FNSC5614 Forensic Archaeology—Theory and Method

6 points
(see Timetable)

If this unit does not have an online alternative, then students who are presently unable to enter Western Australia and whose studies would be delayed by an inability to complete this unit, should contact the unit coordinator (details given on this page) to ascertain, on an individual case-by-case basis, if alternate arrangements can be made to support their study in this unit.

Semester 1UWA (Perth)Face to face Predominantly face-to-face. On campus attendance required to complete this unit. May have accompanying resources online.
This unit comprises a combination of lectures and practical sessions covering the following: (1) the evolution of, and the role and importance of archaeological theory and method in a forensic investigation of a crime scene; (2) fundamental principles (including tools and equipment used) in forensic archaeology; (3) artefact collection and preservation; (4) case study in forensic archaeology; (5) advanced surveying (including surface and geophysical searching); (6) advanced spatial controls (establishing grids, total station); (7) advanced site recording (photo modelling, site illustration); (8) legislation and ethical considerations relevant to the forensic archaeologist; (9) practical experience in excavation techniques; (10) artefact preservation and soil profiling; (11) archaeological chemistry; and (12) reconstruction and interpretation of events that have occurred at a crime scene.
Students are able to (1) understand the archaeological terminology and its importance in forensic investigation; (2) apply appropriate artifact recovery and handling techniques; (3) develop practical experience in the application of appropriate methods for documentation of forensic scenes; (4) apply appropriate site recording techniques and methods; (5) apply appropriate excavation techniques depending upon local conditions; (6) understand the importance of flexibility in the approach to forensic archaeological recovery involving human remains; (7) identify and apply appropriate statistical methods in forensic archaeology; (8) be competent in undertaking photography and measurement of grave sites; (9) discuss the role of remote sensing in finding clandestine graves; (10) explain the role of forensic archaeology in disaster victim identification (DVI); (11) be familiar with current developments in basic forensic sciences and particularly those medical and social sciences which are of direct relevance to the application to forensic archaeology; and (12) work competently as an individual and within groups.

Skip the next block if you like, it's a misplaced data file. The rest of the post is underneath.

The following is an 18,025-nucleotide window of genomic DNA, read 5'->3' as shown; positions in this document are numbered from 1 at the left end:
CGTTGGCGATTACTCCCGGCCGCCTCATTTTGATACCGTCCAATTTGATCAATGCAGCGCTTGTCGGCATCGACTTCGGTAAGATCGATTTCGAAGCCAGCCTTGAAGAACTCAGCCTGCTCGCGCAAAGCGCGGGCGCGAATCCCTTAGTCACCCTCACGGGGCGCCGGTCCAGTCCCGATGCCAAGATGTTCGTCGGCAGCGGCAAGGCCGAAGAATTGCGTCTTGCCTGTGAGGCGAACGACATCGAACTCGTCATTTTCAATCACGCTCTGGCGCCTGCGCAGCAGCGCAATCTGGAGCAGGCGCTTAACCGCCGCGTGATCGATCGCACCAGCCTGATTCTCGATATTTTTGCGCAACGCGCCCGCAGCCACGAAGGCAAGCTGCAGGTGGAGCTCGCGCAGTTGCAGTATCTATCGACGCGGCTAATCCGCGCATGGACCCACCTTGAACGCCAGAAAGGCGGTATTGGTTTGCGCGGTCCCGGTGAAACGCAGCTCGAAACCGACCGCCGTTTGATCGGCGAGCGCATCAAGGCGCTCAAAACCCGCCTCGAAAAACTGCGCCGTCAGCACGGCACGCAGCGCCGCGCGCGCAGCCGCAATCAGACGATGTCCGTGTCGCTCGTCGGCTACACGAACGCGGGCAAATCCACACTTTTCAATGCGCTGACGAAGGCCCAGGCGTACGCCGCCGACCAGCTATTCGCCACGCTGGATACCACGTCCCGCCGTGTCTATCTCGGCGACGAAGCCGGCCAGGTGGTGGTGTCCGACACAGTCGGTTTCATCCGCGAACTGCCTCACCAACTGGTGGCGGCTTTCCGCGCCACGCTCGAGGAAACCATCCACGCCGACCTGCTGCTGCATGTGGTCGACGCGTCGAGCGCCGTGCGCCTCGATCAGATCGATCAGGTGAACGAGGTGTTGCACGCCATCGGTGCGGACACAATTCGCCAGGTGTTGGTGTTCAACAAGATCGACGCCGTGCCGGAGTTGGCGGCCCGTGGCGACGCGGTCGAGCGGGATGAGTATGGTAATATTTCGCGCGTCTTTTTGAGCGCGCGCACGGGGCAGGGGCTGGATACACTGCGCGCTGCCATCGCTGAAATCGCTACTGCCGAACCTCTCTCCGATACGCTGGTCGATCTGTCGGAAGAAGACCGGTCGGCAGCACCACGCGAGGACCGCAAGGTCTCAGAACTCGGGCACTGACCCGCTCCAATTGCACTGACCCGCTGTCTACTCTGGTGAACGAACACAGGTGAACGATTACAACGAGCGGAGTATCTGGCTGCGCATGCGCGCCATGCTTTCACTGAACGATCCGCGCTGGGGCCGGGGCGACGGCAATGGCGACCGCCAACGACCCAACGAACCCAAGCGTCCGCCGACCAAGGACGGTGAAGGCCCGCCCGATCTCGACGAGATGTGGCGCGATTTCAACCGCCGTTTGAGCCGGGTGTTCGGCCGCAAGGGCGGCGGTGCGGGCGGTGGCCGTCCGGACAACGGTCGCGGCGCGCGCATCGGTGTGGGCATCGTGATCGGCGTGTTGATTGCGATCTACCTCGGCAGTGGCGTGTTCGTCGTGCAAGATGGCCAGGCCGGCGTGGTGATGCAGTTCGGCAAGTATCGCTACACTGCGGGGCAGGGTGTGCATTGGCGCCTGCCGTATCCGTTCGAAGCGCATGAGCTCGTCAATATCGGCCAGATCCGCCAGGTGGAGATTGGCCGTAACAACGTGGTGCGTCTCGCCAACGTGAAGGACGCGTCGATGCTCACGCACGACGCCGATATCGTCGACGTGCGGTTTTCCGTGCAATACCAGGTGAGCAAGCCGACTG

Indicative assessments in this unit are as follows: (1) research essay; (2) practical work; and (3) end of topic and final exams. Further information is available in the unit outline.

Supplementary assessment is not available in this unit.
Unit Coordinator(s)
Associate Professor Daniel Franklin and Ambika Flavel
Unit rules
enrolment in the Graduate Certificate in Forensic Anthropology (72280) Graduate Diploma in Forensic Anthropology (72380) or Master of Forensic Anthropology (72580)
Contact hours
lectures/tutorials/practicals/a final examination: 50–60 hours
  • The availability of units in Semester 1, 2, etc. was correct at the time of publication but may be subject to change.
  • All students are responsible for identifying when they need assistance to improve their academic learning, research, English language and numeracy skills; seeking out the services and resources available to help them; and applying what they learn. Students are encouraged to register for free online support through GETSmart; to help themselves to the extensive range of resources on UWA's STUDYSmarter website; and to participate in WRITESmart and (ma+hs)Smart drop-ins and workshops.
  • Unit readings, including any essential textbooks, are listed in the unit outline for each unit, one week prior the commencement of study. The unit outline will be available via the LMS and the UWA Handbook one week prior the commencement of study. Reading lists and essential textbooks are subject to change each semester. Information on essential textbooks will also be made available on the Essential Textbooks. This website is updated regularly in the lead up to semester so content may change. It is recommended that students purchase essential textbooks for convenience due to the frequency with which they will be required during the unit. A limited number of textbooks will be made available from the Library in print and will also be made available online wherever possible. Essential textbooks can be purchased from the commercial vendors to secure the best deal. The Student Guild can provide assistance on where to purchase books if required. Books can be purchased second hand at the Guild Secondhand bookshop (second floor, Guild Village), which is located on campus.